Forum für Wissenschaft, Industrie und Wirtschaft

Hauptsponsoren:     3M 
Datenbankrecherche:

 

Atomic insight may lead to cleaner cars

26.09.2003


MIT researchers affiliated with the Laboratory for Energy and the Environment are gaining atomic-level insight into how sulfur in engine exhaust “poisons” advanced catalytic converters, reducing their ability to remove noxious emissions from car engines. Understanding that process is a first step toward preventing it, thereby making viable new fuel-efficient engine designs.


Based on quantum mechanical calculations, MIT researchers have developed this series of pictures showing how sulfur dioxide on a platinum catalyst converts to sulfur trioxide—a compound that poisons advanced catalytic converters for new fuel-efficient engines. Platinum atoms of the catalyst’s surface appear as blue spheres, oxygen atoms are black and the sulfur atom is white. In successive pictures, a single oxygen atom approaches and eventually joins onto an existing sulfur dioxide molecule to form sulfur trioxide.
IMAGE / LABORATORY FOR ENERGY AND THE ENVIRONMENT



“Removing sulfur from fuel is difficult and costly, so we need to develop a sulfur-resistant catalytic converter that will work with the lean-running engines now being designed,” said Bernhardt Trout, associate professor of chemical engineering and principal investigator of the work. “Lean-running engines operate with excess air and are highly efficient, which means low fuel consumption and low emissions.”

... mehr zu:
»Alliance »Atomic »Science »Trout


The work focuses on a promising catalytic converter with two components: a platinum catalyst that converts carbon monoxide and hydrocarbons in exhaust to carbon dioxide and water, and a barium oxide “trap” that captures nitrogen oxides. The converter thus controls emissions that can harm human health and contribute to the formation of smog and acid rain.

However, with excess oxygen present, sulfur dioxide in the exhaust reacts on the platinum catalyst to form sulfur trioxide. The sulfur trioxide then coats the barium oxide trap, so it can no longer do its job.

“Our goal is to stop the reactions that turn sulfur dioxide to sulfur trioxide but without interfering with the reactions that clean up carbon monoxide and hydrocarbons,” said Trout. “That’s challenging because all of those reactions involve the same process—adding an oxygen atom to an existing molecule.”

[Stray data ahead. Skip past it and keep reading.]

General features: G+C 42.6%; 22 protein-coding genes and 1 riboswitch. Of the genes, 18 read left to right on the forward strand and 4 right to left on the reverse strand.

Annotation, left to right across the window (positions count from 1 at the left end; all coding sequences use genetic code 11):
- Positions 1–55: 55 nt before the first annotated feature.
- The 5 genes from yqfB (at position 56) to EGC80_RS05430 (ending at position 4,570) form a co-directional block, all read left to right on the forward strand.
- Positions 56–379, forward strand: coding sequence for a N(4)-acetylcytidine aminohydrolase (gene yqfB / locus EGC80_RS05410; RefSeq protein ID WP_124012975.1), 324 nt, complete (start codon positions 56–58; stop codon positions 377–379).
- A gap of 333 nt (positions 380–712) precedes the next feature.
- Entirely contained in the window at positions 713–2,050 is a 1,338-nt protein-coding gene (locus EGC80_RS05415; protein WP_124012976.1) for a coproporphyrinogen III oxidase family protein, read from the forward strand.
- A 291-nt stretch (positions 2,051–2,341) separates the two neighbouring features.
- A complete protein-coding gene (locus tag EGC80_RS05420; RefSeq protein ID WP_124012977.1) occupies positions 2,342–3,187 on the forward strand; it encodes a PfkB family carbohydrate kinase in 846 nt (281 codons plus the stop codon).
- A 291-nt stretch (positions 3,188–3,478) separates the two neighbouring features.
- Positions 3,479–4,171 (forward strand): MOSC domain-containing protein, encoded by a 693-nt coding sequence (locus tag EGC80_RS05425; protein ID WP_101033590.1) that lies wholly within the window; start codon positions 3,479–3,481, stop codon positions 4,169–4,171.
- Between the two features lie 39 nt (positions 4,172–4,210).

Achieving “selective oxidation” is next to impossible using traditional trial-and-error experimentation. So the MIT researchers are using quantum mechanical calculations to determine on an atomic level the reaction process by which sulfur trioxide forms. Calculating the behavior of all electrons during the reactions of interest is a computationally intensive procedure that they perform on supercomputers at the National Computational Science Alliance at the University of Illinois at Urbana-Champaign.

Based on their analysis, Professor Trout and his team have developed a series of pictures that show the step-by-step process whereby a single oxygen atom on a platinum surface approaches and eventually joins onto an existing sulfur dioxide molecule to form sulfur trioxide. Other calculations show the energy consumed or released at each step as chemical bonds break or form.

The researchers are now using their new atomic-level understanding to perform larger-scale simulations that can predict how sulfur and oxygen atoms will move, interact and react to form new molecules under realistic conditions. Simulations thus far suggest that oxygen atoms will cluster together—a behavior observed in experimental systems.

Professor Trout and his team are collaborating closely with experimentalists to try to understand the clustering process and whether steps to either encourage or discourage clustering may interfere with the formation of sulfur trioxide.

This research is supported by the Ford/MIT Alliance and the National Science Foundation. Other participants are William Schneider of Ford Motor Co.; Xi Lin (Ph.D. 2003), a postdoctoral associate in the Department of Nuclear Engineering; and Hairong Tang, a Ph.D. candidate in the Department of Chemical Engineering.

Nancy Stauffer | MIT